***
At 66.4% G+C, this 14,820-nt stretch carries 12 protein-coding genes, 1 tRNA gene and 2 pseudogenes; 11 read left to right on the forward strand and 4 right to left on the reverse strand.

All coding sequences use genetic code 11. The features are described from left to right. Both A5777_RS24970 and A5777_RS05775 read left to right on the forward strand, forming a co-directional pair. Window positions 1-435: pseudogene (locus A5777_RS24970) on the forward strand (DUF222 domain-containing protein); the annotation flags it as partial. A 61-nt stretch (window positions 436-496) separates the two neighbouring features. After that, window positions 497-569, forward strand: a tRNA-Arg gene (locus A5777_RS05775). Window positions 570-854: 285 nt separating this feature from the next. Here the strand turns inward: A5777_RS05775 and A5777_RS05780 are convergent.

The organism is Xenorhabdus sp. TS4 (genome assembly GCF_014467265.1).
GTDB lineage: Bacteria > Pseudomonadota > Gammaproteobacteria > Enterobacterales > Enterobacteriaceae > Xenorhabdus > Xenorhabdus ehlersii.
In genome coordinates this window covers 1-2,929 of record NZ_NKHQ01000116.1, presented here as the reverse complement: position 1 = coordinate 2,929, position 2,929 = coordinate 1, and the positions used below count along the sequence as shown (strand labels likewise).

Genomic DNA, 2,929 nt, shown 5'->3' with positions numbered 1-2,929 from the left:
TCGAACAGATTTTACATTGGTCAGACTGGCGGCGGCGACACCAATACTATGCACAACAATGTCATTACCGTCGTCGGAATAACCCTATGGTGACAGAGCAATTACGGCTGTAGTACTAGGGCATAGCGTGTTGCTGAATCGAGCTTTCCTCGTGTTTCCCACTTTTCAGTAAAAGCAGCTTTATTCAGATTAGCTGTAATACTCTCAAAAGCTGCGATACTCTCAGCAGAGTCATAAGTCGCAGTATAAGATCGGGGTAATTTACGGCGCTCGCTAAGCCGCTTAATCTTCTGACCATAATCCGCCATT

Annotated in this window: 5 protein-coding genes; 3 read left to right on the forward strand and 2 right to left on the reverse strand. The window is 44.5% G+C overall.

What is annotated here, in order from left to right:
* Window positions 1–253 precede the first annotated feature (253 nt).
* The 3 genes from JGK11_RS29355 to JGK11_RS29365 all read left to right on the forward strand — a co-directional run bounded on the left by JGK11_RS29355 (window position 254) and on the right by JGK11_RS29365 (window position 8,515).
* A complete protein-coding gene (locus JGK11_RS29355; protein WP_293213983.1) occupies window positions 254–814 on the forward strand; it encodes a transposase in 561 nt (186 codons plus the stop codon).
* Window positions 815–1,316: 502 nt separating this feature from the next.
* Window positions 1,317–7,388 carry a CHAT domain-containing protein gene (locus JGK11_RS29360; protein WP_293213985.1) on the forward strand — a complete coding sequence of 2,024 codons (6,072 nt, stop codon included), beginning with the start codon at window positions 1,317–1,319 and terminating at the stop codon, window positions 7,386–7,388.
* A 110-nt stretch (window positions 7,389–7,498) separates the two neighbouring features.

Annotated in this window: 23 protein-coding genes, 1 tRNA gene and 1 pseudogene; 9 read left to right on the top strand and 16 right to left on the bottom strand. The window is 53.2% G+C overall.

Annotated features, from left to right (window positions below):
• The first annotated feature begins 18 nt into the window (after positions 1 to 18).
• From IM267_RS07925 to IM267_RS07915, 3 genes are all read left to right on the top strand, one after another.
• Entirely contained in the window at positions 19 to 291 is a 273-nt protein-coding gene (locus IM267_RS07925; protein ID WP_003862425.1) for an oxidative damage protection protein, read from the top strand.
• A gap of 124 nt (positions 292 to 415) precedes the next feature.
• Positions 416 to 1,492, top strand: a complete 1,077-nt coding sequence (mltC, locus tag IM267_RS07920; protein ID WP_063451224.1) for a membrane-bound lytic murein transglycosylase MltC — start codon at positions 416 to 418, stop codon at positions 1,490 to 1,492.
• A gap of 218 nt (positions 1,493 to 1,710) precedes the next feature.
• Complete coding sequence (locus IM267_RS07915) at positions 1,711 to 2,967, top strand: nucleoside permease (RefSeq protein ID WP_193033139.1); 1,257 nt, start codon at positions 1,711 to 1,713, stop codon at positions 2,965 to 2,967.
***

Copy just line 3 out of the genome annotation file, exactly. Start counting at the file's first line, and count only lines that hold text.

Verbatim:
The organism is Xenorhabdus sp. TS4 (genome assembly GCF_014467265.1).